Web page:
Key Takeaways

  • As a travel nurse, you can qualify for non-taxable payments that you will receive from your agency to cover additional living expenses you incur while working. To claim them, you must prove you are paying duplicate expenses and claim a legal “tax home.”

  • File a tax return for all the different states you worked in and follow each state’s specified rules and guidelines. When using tax software, read all instructions carefully to ensure you correctly fill out your multi-state return.

  • You can consult with a tax advisor for professional help along the tax process. A tax advisor can help you navigate the complicated process and help you in gathering all the necessary information for your returns. 

1. Qualify For All Non-Taxed Incomes

As a travel nurse, you may spend a lot on hotels and food when on the job. If you are also paying for your original house, you end up paying double the living expenses. To help you with the extra cost of these duplicated expenses, most agencies will offer per diems.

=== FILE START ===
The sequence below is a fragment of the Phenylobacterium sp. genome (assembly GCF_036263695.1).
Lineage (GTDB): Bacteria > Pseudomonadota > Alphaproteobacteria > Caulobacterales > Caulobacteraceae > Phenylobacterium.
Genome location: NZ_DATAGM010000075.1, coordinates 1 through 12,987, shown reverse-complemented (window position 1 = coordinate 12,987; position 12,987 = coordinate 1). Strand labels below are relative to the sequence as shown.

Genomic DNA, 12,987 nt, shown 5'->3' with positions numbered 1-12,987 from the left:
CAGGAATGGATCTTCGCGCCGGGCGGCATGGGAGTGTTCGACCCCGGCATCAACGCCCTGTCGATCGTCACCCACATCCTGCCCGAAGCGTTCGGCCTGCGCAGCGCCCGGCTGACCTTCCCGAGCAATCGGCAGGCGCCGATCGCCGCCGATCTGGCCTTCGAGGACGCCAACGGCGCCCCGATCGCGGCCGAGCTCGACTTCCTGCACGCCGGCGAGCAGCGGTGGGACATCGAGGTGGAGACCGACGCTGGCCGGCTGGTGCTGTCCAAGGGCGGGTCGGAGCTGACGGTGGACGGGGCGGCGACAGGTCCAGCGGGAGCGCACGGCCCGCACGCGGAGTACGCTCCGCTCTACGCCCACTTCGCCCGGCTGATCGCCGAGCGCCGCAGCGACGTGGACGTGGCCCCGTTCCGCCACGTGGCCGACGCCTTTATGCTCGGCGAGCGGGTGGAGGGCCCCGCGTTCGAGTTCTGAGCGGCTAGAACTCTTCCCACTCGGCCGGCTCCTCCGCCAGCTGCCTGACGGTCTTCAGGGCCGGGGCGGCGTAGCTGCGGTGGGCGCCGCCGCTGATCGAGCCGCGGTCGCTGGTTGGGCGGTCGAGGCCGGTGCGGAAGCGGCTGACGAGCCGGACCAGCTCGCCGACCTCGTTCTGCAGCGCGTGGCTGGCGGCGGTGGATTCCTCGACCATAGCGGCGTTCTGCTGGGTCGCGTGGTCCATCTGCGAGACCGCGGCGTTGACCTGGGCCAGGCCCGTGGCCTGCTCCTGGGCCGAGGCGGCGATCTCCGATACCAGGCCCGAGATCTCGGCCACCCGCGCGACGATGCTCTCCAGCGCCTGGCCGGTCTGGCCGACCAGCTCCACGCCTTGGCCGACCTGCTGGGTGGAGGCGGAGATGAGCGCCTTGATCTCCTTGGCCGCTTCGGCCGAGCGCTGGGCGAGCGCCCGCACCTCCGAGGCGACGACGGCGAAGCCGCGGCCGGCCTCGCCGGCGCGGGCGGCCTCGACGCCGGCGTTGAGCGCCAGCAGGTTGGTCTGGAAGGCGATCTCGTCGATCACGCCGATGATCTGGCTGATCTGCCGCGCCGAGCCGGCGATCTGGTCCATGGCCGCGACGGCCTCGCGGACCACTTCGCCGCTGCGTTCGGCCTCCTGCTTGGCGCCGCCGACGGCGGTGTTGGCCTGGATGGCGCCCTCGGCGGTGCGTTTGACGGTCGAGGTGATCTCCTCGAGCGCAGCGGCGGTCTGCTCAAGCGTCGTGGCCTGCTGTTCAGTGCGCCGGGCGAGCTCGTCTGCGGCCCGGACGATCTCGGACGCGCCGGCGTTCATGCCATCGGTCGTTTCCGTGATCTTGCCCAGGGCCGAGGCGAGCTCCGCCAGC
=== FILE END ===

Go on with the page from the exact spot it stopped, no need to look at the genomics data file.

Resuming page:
Per diems are non-taxable payments that act as a bonus to your base pay. You want to qualify for as many payments as possible to get the most back from your extra expenses. The qualifications are as follows:

  1. You can prove you are duplicating your expenses at home and work.

  2. You can prove you have a tax home. 

The IRS classifies a tax home as “the general area of your main place of business, employment, or post of duty, regardless of where you maintain your family home.” To qualify your home as a tax home, you must prove you are still paying for its maintenance and visit it at least once a year. 

Keep necessary receipts that can show you still pay the expenses of the home. You should also register your license, car, and voter registration in the state the home is in.